Soldier, convert, b. at Whitfield, New Hampshire, U.S.A. 27 May, 1823; d. at Nashua, New Hampshire, 2 September, 1874. After graduating at the West Point Military Academy in 1846, he served as a lieutenant in the Engineer Corps during the Mexican War, where he was wounded at the battle of Molino del Rey. A service on the Coast Survey, 1852-54, brought him promotion to a first lieutenancy and assignment as assistant professor of engineering at West Point, where he was stationed from 1855 to 1857.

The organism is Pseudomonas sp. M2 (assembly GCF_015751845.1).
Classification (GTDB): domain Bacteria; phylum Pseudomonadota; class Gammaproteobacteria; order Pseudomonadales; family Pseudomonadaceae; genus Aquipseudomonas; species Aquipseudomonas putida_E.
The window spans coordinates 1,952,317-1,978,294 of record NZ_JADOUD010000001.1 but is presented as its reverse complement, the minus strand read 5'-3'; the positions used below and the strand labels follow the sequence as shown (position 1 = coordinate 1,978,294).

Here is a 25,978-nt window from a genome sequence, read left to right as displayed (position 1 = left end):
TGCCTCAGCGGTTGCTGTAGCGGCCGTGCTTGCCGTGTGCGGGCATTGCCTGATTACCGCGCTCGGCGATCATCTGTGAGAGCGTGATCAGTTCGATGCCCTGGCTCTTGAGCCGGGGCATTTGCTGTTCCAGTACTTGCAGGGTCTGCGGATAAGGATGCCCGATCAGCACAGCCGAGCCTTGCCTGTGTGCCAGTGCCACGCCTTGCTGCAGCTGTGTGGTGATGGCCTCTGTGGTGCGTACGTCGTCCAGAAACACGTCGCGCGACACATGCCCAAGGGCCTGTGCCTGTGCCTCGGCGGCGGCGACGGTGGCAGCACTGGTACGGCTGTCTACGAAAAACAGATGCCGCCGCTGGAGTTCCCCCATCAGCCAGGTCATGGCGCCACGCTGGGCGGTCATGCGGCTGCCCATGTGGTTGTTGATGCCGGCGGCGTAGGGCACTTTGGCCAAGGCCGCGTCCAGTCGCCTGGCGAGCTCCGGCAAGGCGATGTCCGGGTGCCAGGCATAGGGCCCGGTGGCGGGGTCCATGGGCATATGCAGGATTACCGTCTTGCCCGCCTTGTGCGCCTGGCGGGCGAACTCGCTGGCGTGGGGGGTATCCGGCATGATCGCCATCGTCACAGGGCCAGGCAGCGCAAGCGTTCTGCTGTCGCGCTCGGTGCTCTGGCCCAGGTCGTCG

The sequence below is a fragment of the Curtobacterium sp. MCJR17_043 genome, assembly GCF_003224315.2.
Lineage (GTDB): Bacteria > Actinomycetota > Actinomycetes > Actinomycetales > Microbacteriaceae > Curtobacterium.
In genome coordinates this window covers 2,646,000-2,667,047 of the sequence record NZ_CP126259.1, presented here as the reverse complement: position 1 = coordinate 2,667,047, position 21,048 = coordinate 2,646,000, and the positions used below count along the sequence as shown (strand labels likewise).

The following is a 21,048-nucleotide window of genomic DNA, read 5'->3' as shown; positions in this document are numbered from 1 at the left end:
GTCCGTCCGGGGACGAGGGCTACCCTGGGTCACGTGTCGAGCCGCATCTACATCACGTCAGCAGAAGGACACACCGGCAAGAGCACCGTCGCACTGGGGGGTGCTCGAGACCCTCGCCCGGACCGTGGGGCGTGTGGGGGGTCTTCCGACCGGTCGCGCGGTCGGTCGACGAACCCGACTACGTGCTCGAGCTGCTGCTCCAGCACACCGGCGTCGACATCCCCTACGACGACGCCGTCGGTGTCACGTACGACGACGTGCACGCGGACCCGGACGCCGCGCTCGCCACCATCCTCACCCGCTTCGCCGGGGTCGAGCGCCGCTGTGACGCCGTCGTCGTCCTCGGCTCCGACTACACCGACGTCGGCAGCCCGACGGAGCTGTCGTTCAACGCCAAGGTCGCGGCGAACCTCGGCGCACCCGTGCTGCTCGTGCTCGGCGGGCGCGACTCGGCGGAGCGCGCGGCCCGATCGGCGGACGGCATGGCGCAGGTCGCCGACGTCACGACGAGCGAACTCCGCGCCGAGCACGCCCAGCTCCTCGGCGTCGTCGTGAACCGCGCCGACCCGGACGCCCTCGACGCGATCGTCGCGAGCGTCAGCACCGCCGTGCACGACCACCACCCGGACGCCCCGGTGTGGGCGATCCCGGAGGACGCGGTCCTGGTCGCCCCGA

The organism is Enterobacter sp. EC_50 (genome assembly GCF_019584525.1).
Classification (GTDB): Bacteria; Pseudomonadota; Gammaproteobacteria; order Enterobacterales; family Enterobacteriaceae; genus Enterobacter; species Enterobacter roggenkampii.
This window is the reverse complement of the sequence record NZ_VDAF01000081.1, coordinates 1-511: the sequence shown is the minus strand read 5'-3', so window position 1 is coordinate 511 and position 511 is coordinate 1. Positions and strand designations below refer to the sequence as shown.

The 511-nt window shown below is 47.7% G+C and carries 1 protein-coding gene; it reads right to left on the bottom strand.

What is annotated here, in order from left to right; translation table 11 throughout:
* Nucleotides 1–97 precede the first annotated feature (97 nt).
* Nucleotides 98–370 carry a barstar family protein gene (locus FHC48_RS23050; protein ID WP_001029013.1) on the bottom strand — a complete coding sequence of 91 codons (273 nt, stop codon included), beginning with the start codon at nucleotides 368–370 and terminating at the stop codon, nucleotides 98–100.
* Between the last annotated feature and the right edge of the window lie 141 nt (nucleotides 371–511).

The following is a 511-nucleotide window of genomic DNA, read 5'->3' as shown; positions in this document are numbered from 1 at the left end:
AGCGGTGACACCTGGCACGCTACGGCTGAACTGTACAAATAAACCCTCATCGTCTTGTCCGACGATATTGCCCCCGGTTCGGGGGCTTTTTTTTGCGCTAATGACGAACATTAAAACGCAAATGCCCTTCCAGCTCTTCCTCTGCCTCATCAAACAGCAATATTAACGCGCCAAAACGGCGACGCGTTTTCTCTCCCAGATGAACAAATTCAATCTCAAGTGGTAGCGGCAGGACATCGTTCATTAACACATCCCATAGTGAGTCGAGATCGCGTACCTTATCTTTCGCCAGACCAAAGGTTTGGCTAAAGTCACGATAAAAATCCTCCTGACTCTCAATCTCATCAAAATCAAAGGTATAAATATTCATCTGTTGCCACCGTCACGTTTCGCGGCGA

When the Civil War broke out Foster was in command at Fort Moultrie, Charleston harbour, and during the night of 26 December, 1860, succeeded in transferring the garrison under his command to Fort Sumter, in the subsequent defence of which he took so conspicuous a part as to earn the brevet rank of major. He was commissioned a brigadier-general of volunteers, 23 October, 1861, and assisted in Burnside's North Carolina expedition. It was at this time that his conversion occurred, his baptism taking place in New York, 4 November, 1861. He was commander of the Department of North Carolina, during 1862-3, with the rank of major-general. The combined Departments of Virginia and North Carolina were assigned to him from July to November, 1863, and then that of Ohio, which he had to relinquish, owing to injuries received by a fall from his horse. He next aided Sherman in the reduction of Charleston, and for gallant services in the capture of Savannah was breveted brigadier-general in the regular army. During 1865-6 he was in command of the Department of Florida, and then superintended various river and harbour improvements. In the harbours of Boston and Portsmouth he conducted, with great ability and success, important submarine operations, an experience which added the value of direct experience to his work on "Submarine Blasting in Boston Harbor" (New York, 1869) and his articles in various periodicals on engineering subjects, which received high professional approval.
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